Zaynab Abdi wears many hats — honours student, soccer captain, resident assistant, Student Senate Chair. But there’s one title she didn’t ask for: refugee. By age 17, Zaynab was a refugee of three countries. Today, Zaynab joined Malala Fund at UNICEF where she shared her story during a meeting of UN members to discuss education in conflict. A transcript of Zaynab’s remarks is below.
My name is Zaynab Abdi. I am a refugee from Yemen. I didn’t want to flee my country. I didn’t want to be out of school for two years. But for girls living in conflict, we don’t have a choice.
My life in Yemen before the revolution was wonderful. I lived with my sister and our grandmother in a simple neighborhood. We were happy there. The whole community was close. I loved that every afternoon, people would come to our house to talk and watch movies.
But in 2011, everything changed. The revolution began and violence spread around the country. We heard stories of innocent people being killed — children shot coming home from school. Suddenly my education — and my future — were under attack.
I remember one day in class, I overheard two teachers talking about a bomb threat. The bomb threat was at our school. I thought, “This is it. We are all going to die!” The police were able to deactivate the bomb before it blew up, but I will never forget sitting in my classroom, wondering if my life was about to end.
At that point, many children began staying home out of fear. Two of my friends’ parents forced them to leave school at the ages of 14 and 15 so that they could marry rich men and help support the rest of the family. They call it early marriage. I call it an early death.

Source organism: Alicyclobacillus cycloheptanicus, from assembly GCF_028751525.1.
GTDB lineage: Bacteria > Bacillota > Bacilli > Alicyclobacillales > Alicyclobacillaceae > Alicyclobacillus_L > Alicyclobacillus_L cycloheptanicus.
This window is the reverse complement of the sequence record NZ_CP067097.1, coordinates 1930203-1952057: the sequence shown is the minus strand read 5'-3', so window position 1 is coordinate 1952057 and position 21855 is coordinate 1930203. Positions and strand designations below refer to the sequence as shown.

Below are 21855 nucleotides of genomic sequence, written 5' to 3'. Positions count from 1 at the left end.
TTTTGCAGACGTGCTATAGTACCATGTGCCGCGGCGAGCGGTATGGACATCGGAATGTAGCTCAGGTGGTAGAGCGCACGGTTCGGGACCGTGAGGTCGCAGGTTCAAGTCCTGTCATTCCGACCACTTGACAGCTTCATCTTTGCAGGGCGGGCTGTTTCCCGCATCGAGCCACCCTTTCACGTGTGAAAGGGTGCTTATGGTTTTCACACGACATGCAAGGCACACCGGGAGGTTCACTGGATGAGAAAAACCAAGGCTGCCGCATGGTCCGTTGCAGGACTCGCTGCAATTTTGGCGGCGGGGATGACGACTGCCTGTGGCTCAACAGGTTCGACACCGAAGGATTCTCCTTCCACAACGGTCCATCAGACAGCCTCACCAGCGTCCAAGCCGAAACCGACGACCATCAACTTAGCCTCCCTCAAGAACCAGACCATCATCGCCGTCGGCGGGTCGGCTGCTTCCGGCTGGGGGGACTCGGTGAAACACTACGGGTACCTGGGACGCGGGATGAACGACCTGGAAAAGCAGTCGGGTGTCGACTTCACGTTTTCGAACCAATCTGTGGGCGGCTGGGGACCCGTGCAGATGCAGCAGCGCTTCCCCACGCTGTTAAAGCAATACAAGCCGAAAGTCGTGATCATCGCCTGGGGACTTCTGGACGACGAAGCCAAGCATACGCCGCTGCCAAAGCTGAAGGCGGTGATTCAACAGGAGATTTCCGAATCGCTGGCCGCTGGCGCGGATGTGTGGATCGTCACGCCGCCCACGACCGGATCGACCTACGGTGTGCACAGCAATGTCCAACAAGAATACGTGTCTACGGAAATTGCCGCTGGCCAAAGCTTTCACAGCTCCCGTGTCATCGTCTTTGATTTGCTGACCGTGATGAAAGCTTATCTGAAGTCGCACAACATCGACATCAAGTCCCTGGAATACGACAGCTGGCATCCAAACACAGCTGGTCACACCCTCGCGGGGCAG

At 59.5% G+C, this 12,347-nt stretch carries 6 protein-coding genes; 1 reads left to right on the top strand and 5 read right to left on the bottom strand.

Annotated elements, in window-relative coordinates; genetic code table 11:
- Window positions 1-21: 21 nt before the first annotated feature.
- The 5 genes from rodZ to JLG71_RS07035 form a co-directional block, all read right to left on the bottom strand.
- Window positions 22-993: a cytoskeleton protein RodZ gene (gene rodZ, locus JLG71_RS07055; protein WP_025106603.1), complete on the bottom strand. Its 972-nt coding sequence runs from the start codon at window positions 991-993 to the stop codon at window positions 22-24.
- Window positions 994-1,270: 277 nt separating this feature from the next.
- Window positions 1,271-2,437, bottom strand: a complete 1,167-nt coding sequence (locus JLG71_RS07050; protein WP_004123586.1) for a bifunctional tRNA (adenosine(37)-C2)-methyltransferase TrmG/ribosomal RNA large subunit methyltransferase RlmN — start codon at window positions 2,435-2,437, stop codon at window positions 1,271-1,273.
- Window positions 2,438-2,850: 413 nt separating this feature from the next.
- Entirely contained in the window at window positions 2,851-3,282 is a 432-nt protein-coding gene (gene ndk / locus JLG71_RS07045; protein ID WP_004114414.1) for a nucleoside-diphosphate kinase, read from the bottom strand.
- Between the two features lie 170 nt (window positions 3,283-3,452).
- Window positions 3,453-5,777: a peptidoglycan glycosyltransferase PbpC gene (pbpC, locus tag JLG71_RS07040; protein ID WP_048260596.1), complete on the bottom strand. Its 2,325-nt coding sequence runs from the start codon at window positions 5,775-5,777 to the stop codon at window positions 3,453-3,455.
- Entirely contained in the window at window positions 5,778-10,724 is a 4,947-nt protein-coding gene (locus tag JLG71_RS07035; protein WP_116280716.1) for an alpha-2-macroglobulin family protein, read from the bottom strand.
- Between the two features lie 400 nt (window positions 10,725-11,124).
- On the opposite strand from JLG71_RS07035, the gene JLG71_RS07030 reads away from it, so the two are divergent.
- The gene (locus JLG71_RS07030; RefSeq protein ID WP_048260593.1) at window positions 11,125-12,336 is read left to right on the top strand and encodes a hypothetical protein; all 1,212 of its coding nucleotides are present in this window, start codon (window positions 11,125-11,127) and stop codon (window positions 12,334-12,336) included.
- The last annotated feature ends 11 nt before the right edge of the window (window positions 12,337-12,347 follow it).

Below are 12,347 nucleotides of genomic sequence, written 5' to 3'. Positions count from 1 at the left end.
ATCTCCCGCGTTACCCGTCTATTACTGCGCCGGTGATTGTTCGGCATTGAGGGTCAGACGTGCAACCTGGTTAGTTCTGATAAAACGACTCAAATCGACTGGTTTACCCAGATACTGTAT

I was so mad that this was happening to me and my friends. My grandmother — who didn’t finish school and got married at the age of 14 — understood my pain. She encouraged me to stay in school so I could achieve all the great dreams that she had for me — and the great dreams that I had for myself.
But it wasn’t easy going to school in the middle of the conflict. There was no electricity at night so I had to do my homework in the moonlight. Schools kept being bombed. Many schools had to close, including mine. My sister and I were forced to stay at home for a year.
When I fled Yemen and arrived in Egypt, I witnessed more violence. I felt like conflict followed me everywhere I went. Then I came to the United States as a refugee. Although I didn’t know a lot of English, I enrolled in high school two days later. I didn’t want to waste any more time — my education had been put on hold for too long.
Today, over 130 million out-of-school girls also have their education on hold. Many of them are living in areas of conflict. In fact, one in four of the world’s children live in crisis-affected countries. That is why I am here. No girl should fear for her life while going to school. No girl should be forced out of school to be married. No girl should have her future taken away.
Leaders need to take steps to ensure that every girl can safely complete 12 years of education. Leaders need to commit to the Safe Schools Declaration to protect students from violence. I know how it feels to be afraid in your school — and I don’t want any other girl to know that feeling.
Because I completed 12 years of education, my future is my own. I am in college studying international relations so that I can go to law school and serve my people in Yemen as a human rights lawyer. Every girl deserves this opportunity to choose her future.
I am fighting to give back to girls what conflict and violence tried to take away from them — what conflict and violence almost took away from me. Will you join me?
Malala Fund believes girls like Zaynab should speak for themselves and tell leaders what resources they need to learn and achieve their potential.